Now that the buyout consortium has said it would not go through with the buyout at the existing price, owing to changes in the “legislative and economic environment”, the transaction may be indicative of another trend: buyers exercising material adverse change clauses to renegotiate or back out of LBO agreements.
That famous stockpile of hundreds of billions of LBO-backed debt is still intimidating. And after already losing money on many of their agreements, banks without a doubt will have to tend to it. But banks and sponsors are proving that not all deals are alike and are trying to back out of, or amend, the least savoury of them by claiming material adverse changes (MAC) have occurred to target companies since they signed agreements.
As such, deals for Sallie Mae,
Included in most buyout and financing commitment agreements is a MAC clause that governs how and why a buyer may back out of an agreement without paying the break-up fee.
The flexible nature of these clauses make them difficult and costly to prove through litigation, explaining why they are rarely used to walk away from a transaction. And when they are brought up they often function as a bargaining chip that the buyer uses to renegotiate terms, betting that shareholders would rather renegotiate than go down the value-sapping path of litigation.
“The world of M&A and LBOs has changed,” an M&A lawyer said. “Even though you don’t want to call a MAC, there might be few options and sellers understand in some cases that this is a predicament for renegotiating. The seller often realises that there are more negatives (with contesting it) than with renegotiating.”
Sallie Mae’s predicament is specific, but still difficult to prove, analysts say. The buyout group has made it clear it believes that changes in the legislative and economic environment since it agreed to buy the lender are significant enough to nullify the US$60.00-a-share, or US$25bn, buyout agreement signed in April.
Almost all pending buyouts have been significantly disturbed by the slumping debt market, but Sallie Mae’s deal, in particular, will be affected by Congress’s passage of the College Cost Reduction and Access Act of 2007. Sallie Mae expects the Act, which the president signed into a law last week, would reduce net income by about 2% annually over the next five years.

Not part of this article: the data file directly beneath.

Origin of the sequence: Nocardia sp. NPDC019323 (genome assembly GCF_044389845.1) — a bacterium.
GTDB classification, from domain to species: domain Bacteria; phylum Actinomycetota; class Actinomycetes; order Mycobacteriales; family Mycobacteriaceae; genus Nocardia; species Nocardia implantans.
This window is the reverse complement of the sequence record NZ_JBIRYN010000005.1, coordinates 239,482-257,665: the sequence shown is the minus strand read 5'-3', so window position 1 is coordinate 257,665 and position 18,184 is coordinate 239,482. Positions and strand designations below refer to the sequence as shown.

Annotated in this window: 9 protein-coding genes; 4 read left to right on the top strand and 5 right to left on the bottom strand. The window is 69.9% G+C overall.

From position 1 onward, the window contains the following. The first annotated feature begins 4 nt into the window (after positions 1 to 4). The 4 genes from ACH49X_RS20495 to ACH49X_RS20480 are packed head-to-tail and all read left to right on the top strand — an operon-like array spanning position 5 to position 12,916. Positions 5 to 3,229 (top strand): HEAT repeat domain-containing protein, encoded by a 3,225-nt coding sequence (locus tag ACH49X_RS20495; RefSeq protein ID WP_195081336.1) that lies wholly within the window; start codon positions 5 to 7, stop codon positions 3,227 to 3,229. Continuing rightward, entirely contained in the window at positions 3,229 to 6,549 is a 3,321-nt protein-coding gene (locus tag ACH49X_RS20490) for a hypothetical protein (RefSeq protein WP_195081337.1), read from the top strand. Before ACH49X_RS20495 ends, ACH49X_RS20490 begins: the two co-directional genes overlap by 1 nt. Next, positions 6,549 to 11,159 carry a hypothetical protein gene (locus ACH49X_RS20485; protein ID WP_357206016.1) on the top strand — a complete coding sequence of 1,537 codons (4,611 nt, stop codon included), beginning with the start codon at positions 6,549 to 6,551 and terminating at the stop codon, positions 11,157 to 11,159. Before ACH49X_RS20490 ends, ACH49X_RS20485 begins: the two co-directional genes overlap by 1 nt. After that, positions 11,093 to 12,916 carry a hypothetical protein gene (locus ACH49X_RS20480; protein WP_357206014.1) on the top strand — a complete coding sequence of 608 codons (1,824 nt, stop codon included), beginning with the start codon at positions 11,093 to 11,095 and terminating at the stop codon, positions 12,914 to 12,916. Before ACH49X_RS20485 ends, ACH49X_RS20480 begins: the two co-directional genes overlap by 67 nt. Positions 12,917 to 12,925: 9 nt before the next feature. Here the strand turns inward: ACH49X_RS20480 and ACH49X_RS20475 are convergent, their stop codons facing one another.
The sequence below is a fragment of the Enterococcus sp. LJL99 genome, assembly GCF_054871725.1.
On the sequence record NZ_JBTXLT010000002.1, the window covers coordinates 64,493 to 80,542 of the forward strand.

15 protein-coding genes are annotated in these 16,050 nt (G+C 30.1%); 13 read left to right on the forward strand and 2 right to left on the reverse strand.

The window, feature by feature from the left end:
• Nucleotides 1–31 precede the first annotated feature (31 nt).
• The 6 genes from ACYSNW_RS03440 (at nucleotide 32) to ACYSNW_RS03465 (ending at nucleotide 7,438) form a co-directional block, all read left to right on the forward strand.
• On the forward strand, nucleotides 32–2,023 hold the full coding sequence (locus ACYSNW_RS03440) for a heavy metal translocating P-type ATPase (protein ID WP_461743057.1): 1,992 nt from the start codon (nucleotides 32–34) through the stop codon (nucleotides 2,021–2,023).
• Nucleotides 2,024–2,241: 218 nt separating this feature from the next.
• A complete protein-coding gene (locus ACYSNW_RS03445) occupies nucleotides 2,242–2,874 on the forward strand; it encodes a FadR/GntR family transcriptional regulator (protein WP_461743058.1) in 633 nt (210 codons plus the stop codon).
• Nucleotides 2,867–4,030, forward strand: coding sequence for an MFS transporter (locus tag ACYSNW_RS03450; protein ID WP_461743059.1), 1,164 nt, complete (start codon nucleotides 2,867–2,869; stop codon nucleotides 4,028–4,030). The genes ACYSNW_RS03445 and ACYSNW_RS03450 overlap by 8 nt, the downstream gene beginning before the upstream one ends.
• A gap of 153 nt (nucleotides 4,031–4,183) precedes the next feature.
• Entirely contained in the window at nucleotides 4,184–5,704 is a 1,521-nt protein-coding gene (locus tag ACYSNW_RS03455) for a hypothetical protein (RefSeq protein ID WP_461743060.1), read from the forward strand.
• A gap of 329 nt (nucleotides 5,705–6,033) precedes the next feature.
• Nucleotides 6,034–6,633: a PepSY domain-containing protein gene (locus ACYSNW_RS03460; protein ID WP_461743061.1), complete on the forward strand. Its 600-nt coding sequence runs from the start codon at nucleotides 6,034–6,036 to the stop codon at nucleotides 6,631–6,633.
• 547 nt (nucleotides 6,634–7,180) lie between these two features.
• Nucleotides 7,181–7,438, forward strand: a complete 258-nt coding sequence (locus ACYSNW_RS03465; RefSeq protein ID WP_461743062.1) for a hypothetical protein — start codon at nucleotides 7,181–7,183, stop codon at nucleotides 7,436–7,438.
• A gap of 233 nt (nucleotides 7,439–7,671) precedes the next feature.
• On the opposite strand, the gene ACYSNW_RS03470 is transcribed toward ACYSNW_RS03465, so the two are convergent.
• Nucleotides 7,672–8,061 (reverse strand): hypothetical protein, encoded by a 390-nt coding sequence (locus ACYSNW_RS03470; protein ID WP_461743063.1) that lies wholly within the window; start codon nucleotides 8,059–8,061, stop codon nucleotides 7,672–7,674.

The investor group knew about the imminence of the legislation when it agreed to the deal. Yet, the fact that it became a law made the difference: “We have told representatives of the Sallie Mae board that we are open to discussing a revision of the transaction that reflects this new environment,” the group said in a press release.
There was a quick response from the seller: “Sallie Mae firmly believes that the buyer group has no contractual basis to repudiate its obligations under the merger agreement and intends to pursue all remedies available to it to the fullest extent permitted by law.”
JC Flowers and
The debt package was supposed to include US$16.5bn divided between loans and bonds. The arrangers were also providing Sallie Mae with a US$30bn asset-backed CP conduit facility until the purchase was completed, the agreement stated.
It is unclear what the next step will be, but the deal is indicative of a growing LBO market trend. Two weeks ago,
Bank of America,
Harman shareholders can receive US$120.00 in cash for each share they own, or they can elect to exchange some or all of their shares for shares in the new company (up to 8.3m shares, or about US$1bn). Harman makes audio products and electronic systems for the automotive, consumer and professional markets.
Should these deals get officially nullified, there are implications for banks and buyout shops, neither party wanting to be known to wiggle out of legally binding agreements. That said, there are market participants – beyond lawyers – who laud the development. “I’m not surprised that is it happening,” an investor said. “I think there will be less supply coming to market than people fear, either with banks stuck holding or deals not getting done. That’s a good thing.”
And it is not only the equity investors who are questioning their existing agreements. GE Capital Solutions’ plans to purchase PHH Corp for about US$1.8bn in cash is under threat because of banks. Agreed to in March, the deal has PHH stockholders getting US$31.50 per share in cash, a 13.3% premium to the announced price.
While that part of the transaction is clear enough, the acquisition is also contingent upon the
JPMorgan and Lehman Brothers, which had provided Blackstone a debt commitment letter on March 15, recently sent Blackstone “revised interpretations as to the availability of debt financing under the debt commitment letter”, the firm stated in an SEC filing.
Blackstone has revealed to GE that the revisions could result in a shortfall of as much as US$750m in debt financing. Blackstone is exploring its financing options.